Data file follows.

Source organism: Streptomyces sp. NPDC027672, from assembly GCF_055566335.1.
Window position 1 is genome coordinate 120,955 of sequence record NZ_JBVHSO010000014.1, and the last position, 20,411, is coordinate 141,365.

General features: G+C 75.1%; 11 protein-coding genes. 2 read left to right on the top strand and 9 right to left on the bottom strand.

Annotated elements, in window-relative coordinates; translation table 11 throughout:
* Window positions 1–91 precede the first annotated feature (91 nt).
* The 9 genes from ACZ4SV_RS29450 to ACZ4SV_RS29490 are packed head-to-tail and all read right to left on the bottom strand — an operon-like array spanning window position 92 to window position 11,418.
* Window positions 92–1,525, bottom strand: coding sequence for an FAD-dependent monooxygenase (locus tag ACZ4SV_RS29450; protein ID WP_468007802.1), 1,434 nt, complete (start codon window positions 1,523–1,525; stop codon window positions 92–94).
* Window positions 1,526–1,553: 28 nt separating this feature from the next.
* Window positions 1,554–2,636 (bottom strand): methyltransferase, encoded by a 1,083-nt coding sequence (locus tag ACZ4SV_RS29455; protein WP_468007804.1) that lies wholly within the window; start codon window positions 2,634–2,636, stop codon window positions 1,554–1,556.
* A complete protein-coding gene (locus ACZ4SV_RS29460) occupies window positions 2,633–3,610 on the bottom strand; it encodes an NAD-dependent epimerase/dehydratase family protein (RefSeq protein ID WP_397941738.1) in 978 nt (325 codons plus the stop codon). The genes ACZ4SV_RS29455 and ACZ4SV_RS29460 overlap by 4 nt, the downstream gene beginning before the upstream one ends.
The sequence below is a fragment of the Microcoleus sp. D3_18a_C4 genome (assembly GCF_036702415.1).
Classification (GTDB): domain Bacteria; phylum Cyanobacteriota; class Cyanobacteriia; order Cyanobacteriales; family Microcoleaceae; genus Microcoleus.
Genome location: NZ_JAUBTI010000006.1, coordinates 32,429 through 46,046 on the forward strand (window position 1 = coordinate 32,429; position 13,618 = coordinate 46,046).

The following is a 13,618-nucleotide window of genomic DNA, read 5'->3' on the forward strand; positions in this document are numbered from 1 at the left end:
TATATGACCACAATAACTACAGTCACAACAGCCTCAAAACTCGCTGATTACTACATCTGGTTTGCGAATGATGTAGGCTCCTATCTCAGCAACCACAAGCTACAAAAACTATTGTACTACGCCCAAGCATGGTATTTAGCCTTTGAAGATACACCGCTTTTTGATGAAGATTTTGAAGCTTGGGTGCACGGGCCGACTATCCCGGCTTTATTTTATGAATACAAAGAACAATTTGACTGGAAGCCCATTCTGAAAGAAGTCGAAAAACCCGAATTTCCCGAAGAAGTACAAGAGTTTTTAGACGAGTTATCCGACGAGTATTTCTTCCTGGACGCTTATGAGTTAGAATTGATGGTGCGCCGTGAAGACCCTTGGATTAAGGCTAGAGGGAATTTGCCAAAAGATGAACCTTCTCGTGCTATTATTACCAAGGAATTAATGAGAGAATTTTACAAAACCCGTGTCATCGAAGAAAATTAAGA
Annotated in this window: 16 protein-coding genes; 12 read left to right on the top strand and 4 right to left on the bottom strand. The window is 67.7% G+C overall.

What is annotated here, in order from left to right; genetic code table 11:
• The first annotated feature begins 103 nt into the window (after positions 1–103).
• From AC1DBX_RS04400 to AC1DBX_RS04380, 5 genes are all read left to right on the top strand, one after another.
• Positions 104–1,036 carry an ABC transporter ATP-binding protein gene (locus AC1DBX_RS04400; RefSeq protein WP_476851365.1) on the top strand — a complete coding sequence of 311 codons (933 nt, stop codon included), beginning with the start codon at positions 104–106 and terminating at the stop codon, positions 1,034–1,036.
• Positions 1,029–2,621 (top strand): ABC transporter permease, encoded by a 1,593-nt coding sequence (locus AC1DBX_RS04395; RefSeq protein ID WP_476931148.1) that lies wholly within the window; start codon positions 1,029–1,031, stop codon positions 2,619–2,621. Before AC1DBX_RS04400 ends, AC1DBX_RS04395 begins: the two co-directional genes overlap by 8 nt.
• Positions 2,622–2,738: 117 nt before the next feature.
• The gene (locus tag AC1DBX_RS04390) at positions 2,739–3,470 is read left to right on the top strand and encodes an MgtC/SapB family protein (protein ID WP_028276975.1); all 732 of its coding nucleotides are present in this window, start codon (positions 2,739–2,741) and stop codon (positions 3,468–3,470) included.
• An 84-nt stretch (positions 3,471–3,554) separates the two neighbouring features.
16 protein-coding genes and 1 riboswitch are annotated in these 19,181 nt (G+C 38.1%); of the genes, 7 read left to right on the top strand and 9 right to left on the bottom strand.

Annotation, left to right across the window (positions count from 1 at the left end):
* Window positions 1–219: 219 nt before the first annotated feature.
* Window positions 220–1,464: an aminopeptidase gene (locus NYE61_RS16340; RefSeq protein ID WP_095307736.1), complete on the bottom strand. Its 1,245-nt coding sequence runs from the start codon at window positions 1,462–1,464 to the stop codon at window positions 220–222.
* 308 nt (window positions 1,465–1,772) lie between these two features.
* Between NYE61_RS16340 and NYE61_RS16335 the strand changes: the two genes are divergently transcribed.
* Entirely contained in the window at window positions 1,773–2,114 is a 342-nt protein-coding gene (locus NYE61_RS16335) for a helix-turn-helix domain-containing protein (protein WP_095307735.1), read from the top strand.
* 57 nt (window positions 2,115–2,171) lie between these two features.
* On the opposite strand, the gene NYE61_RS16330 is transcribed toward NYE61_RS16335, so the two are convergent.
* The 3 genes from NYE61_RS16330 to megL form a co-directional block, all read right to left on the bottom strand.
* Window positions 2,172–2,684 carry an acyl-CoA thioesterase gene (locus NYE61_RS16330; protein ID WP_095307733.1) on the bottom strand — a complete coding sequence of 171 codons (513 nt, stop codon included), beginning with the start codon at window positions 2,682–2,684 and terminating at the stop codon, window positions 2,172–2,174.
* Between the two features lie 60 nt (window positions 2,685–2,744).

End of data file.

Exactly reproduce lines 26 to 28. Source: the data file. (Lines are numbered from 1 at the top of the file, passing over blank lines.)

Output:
Annotation, left to right across the window (positions count from 1 at the left end):
* Window positions 1–219: 219 nt before the first annotated feature.
* Window positions 220–1,464: an aminopeptidase gene (locus NYE61_RS16340; RefSeq protein ID WP_095307736.1), complete on the bottom strand. Its 1,245-nt coding sequence runs from the start codon at window positions 1,462–1,464 to the stop codon at window positions 220–222.